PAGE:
Keeping up with past and present happenings in a remarkable small town.
I cannot remember the name but I do remember being amazed at his ultra remarkable photographic memory.
I believe this man's name was Hart Graham, a member of St. Paul R.C. church who was noted for his savant-like memory. He was a special needs person with that peculiar memory talent. If you told him your birthdate, he was able to instantly tell you on what day or what holiday (like Easter Sunday) that birthday would fall in years (or decades) ahead.
Thank you, thank you! I had forgotten about this wonderful man.
yes i remember him walking main street and he always had an invisible dog with him on a leash. he remembered everything and he could tell you how many syeps he had to take in a block. and the neighbors would complain anout him cutting his grass at nine oclock at night in the dark.didnt really know his name but he was very fasinating and friendlybob
my father introduced me to him in the mid 60's and at that time he remembered my dad's army serial number from 1945
Call me critical....but...he looks retarded.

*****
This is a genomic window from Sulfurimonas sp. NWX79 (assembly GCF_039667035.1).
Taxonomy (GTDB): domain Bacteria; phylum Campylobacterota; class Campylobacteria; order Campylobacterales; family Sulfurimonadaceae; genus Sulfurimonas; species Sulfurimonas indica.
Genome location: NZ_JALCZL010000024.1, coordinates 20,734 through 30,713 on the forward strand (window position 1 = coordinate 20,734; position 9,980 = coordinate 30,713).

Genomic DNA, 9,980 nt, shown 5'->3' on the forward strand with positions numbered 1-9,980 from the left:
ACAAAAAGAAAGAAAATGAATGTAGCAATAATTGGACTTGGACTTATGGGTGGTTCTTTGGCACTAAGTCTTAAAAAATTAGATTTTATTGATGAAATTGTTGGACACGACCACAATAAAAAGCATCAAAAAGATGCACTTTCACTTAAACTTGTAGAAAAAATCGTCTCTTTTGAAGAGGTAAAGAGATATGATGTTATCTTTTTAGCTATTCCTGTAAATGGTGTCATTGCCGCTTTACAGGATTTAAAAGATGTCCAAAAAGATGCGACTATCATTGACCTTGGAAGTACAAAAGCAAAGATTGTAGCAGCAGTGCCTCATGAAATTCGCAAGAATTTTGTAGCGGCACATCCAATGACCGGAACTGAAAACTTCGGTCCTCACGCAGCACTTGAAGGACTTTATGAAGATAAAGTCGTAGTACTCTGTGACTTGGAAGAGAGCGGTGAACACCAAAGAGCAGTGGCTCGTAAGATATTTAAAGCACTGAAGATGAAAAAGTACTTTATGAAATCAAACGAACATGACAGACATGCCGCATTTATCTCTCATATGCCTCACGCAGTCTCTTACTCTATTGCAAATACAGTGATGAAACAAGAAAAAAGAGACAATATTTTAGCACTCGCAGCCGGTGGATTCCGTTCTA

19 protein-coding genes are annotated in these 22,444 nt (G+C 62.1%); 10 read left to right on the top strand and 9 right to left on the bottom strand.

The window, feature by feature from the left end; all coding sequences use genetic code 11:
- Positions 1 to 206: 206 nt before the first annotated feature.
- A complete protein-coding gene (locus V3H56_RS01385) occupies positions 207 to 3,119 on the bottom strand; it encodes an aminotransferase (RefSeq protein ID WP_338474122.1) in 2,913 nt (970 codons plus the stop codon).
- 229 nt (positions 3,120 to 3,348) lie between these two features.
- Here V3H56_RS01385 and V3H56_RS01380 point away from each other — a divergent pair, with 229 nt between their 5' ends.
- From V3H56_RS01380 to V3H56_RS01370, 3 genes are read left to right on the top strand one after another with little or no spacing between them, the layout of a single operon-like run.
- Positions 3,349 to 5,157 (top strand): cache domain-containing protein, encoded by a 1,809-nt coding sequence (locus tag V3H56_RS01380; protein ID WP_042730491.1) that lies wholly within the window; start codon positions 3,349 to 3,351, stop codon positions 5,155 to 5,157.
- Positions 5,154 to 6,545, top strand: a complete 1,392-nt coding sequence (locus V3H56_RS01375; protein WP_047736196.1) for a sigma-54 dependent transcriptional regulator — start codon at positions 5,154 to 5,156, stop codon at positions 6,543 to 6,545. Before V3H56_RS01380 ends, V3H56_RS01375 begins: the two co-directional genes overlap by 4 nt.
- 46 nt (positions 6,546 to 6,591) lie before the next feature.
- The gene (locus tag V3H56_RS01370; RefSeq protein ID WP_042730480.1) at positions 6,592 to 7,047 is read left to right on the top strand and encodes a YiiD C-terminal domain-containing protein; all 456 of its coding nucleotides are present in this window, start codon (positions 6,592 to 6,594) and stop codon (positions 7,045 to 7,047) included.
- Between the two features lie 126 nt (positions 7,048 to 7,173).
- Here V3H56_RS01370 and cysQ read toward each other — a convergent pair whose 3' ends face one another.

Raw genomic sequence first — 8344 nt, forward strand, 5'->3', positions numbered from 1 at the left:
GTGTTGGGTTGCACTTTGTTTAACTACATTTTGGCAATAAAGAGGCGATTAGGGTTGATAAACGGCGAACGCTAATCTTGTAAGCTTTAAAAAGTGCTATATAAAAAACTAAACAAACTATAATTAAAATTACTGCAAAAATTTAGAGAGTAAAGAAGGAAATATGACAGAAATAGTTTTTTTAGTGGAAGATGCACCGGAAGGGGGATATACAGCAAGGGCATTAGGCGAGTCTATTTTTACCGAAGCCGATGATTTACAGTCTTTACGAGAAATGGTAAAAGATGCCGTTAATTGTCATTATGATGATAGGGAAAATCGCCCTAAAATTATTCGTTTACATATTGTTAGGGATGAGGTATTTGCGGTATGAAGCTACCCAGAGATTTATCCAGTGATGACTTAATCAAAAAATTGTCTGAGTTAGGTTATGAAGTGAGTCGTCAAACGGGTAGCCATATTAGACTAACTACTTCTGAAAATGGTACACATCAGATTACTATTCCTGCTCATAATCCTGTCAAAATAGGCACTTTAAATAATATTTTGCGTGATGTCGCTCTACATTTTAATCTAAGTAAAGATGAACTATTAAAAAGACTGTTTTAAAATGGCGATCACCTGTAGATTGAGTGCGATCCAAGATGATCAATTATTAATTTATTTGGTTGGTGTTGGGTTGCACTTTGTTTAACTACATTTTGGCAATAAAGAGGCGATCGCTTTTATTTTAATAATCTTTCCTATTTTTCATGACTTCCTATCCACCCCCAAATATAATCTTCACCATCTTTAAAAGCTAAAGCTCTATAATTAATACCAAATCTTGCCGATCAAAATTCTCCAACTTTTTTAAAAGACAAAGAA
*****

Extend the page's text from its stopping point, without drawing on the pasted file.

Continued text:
Hart Graham was an autistic wonder that I knew as a teen in the 1950s - able to recall days of the week for any date you could give him. He also could do math calculations faster than a calculator. He was one of the special and somewhat different people of Butler in those years, which also included Johnny the newspaper stand man at Main & Jefferson, and the Pickle brothers that were garbage men that all the kids used to tease.Steve Gray
My father introduced me to Mr. Graham on the steps of St. Paul's after mass one day when I was a child. He studied my face for a moment, looked into my eyes, and then correctly (without assistance) announced the date of my birth.I guess one could say he "looks retarded" - I could say that about a lot of people, or at least about the comments some people make on blogs. Hart Graham wasn't your average guy, he was clearly different. But there's nothing retarded, which means slow, about a man with a brain like a supercomputer that would make Bill Gates blush.
Hart Graham a man so innocent to life must now be surely in heaven. Probably amassing everyone there with his magical mind
I remember Hart very well. When I was a young child we lived across the street from a playground where Hart used to go. I remember him walking along with his umbrella even when it was sunny. He was such a sweet man and even used to come over to our house to wish me a Happy Birthday.